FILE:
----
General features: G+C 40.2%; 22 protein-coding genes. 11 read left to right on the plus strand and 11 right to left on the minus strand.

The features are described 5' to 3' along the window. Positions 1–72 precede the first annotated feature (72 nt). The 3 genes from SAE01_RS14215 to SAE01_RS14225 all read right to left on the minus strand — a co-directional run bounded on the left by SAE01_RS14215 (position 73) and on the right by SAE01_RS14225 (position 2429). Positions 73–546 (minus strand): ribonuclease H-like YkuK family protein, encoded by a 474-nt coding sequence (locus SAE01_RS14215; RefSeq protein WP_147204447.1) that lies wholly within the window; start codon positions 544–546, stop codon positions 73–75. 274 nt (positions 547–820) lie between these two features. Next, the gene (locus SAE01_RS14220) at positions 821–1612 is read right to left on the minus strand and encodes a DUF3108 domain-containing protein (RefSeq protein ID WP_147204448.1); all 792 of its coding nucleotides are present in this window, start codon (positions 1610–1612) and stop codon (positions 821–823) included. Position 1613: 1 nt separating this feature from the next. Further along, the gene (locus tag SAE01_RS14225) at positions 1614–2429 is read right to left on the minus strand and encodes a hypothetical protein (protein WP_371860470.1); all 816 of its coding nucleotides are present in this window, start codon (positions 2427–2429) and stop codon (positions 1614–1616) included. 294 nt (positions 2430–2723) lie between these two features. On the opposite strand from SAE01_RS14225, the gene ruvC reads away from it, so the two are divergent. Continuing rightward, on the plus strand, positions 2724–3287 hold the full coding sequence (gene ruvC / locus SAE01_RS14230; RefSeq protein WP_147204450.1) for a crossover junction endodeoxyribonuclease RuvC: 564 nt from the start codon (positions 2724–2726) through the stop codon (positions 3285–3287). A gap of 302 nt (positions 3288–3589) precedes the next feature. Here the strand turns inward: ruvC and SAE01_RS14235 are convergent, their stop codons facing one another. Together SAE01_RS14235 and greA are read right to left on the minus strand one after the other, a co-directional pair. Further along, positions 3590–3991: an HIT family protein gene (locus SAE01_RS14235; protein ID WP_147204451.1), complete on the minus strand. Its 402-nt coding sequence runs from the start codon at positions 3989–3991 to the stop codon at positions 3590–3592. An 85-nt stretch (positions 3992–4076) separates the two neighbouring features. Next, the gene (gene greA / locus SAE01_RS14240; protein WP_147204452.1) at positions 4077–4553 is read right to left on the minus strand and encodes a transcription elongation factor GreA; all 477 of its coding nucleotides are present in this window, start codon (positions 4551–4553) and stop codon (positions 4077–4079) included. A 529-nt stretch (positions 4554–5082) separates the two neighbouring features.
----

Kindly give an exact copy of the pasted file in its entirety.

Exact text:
General features: G+C 40.2%; 22 protein-coding genes. 11 read left to right on the plus strand and 11 right to left on the minus strand.

The features are described 5' to 3' along the window. Positions 1–72 precede the first annotated feature (72 nt). The 3 genes from SAE01_RS14215 to SAE01_RS14225 all read right to left on the minus strand — a co-directional run bounded on the left by SAE01_RS14215 (position 73) and on the right by SAE01_RS14225 (position 2429). Positions 73–546 (minus strand): ribonuclease H-like YkuK family protein, encoded by a 474-nt coding sequence (locus SAE01_RS14215; RefSeq protein WP_147204447.1) that lies wholly within the window; start codon positions 544–546, stop codon positions 73–75. 274 nt (positions 547–820) lie between these two features. Next, the gene (locus SAE01_RS14220) at positions 821–1612 is read right to left on the minus strand and encodes a DUF3108 domain-containing protein (RefSeq protein ID WP_147204448.1); all 792 of its coding nucleotides are present in this window, start codon (positions 1610–1612) and stop codon (positions 821–823) included. Position 1613: 1 nt separating this feature from the next. Further along, the gene (locus tag SAE01_RS14225) at positions 1614–2429 is read right to left on the minus strand and encodes a hypothetical protein (protein WP_371860470.1); all 816 of its coding nucleotides are present in this window, start codon (positions 2427–2429) and stop codon (positions 1614–1616) included. 294 nt (positions 2430–2723) lie between these two features. On the opposite strand from SAE01_RS14225, the gene ruvC reads away from it, so the two are divergent. Continuing rightward, on the plus strand, positions 2724–3287 hold the full coding sequence (gene ruvC / locus SAE01_RS14230; RefSeq protein WP_147204450.1) for a crossover junction endodeoxyribonuclease RuvC: 564 nt from the start codon (positions 2724–2726) through the stop codon (positions 3285–3287). A gap of 302 nt (positions 3288–3589) precedes the next feature. Here the strand turns inward: ruvC and SAE01_RS14235 are convergent, their stop codons facing one another. Together SAE01_RS14235 and greA are read right to left on the minus strand one after the other, a co-directional pair. Further along, positions 3590–3991: an HIT family protein gene (locus SAE01_RS14235; protein ID WP_147204451.1), complete on the minus strand. Its 402-nt coding sequence runs from the start codon at positions 3989–3991 to the stop codon at positions 3590–3592. An 85-nt stretch (positions 3992–4076) separates the two neighbouring features. Next, the gene (gene greA / locus SAE01_RS14240; protein WP_147204452.1) at positions 4077–4553 is read right to left on the minus strand and encodes a transcription elongation factor GreA; all 477 of its coding nucleotides are present in this window, start codon (positions 4551–4553) and stop codon (positions 4077–4079) included. A 529-nt stretch (positions 4554–5082) separates the two neighbouring features.